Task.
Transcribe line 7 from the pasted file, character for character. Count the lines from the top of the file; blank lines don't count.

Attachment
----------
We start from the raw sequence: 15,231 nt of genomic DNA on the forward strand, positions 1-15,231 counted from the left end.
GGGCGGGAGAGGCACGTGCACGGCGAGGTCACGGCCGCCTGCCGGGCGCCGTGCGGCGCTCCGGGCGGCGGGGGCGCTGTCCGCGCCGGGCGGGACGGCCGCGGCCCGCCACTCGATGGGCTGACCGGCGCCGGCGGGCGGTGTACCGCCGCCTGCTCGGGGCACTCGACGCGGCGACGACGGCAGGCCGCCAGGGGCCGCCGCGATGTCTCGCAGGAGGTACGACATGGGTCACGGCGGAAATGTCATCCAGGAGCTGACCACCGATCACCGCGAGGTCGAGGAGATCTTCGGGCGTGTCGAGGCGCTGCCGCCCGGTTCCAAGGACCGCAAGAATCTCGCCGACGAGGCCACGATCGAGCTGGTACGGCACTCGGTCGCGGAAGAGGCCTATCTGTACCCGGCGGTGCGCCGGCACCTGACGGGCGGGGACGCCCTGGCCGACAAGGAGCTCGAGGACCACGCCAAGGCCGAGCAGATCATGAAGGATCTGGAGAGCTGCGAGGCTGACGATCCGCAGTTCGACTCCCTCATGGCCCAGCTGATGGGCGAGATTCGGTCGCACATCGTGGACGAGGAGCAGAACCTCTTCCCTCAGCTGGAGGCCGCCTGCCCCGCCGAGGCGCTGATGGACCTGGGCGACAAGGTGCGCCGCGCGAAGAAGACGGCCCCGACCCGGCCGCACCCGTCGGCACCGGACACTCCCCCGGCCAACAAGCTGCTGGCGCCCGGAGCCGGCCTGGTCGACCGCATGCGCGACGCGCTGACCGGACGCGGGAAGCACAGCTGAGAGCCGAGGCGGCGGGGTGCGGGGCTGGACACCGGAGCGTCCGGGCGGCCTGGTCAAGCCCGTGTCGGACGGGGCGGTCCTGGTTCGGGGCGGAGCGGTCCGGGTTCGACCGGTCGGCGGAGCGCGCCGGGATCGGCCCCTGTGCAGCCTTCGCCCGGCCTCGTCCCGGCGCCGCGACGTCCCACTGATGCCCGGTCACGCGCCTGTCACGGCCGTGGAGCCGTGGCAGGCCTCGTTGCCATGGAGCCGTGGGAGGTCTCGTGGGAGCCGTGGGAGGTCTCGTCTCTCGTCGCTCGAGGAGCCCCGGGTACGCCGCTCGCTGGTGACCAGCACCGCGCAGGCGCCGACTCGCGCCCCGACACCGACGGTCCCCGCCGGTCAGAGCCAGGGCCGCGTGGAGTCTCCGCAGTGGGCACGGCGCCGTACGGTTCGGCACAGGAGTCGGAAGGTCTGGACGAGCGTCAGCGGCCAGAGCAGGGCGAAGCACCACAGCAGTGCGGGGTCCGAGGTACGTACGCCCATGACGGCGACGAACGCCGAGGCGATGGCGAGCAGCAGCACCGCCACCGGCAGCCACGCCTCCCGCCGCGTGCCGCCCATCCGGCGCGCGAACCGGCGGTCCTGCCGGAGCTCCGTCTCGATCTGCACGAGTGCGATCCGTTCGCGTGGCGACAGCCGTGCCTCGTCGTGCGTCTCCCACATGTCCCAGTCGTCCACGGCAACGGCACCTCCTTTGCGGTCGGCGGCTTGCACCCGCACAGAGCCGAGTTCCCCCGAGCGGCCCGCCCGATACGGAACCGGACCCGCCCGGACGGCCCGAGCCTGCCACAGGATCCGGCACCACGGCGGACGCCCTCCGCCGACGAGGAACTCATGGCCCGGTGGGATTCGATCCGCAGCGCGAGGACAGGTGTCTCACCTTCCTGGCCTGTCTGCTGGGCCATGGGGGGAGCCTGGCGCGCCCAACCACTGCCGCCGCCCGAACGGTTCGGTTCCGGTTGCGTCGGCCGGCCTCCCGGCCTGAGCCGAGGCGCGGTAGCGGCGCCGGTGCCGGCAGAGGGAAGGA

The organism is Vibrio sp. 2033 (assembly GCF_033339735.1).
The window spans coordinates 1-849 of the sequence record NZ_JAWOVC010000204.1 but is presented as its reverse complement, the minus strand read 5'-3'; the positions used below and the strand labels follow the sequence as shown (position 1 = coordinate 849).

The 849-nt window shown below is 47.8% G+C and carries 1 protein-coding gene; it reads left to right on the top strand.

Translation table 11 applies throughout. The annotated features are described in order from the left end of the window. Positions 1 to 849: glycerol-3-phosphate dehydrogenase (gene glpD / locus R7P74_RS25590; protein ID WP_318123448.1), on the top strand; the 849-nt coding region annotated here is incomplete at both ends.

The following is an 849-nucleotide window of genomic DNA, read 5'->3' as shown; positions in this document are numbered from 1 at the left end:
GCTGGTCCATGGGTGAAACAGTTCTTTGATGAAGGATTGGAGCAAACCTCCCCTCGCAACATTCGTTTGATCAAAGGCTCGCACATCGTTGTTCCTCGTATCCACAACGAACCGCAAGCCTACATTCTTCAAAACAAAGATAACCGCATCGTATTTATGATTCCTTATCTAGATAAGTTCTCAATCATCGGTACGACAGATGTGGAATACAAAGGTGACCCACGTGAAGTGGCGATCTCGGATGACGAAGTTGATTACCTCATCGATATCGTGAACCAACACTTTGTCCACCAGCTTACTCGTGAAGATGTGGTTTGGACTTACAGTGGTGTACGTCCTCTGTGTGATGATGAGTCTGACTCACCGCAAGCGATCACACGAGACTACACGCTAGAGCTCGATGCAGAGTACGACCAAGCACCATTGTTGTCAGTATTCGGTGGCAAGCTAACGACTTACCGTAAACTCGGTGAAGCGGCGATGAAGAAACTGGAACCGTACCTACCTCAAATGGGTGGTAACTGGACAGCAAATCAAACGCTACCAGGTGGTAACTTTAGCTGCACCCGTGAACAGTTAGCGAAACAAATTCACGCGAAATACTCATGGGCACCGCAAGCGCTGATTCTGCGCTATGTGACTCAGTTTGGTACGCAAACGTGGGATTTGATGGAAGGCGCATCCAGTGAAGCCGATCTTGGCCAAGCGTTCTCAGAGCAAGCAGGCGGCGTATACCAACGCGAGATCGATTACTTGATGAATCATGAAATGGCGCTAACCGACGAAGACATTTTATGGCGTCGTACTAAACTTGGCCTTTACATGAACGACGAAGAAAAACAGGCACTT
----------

The following is an 849-nucleotide window of genomic DNA, read 5'->3' as shown; positions in this document are numbered from 1 at the left end: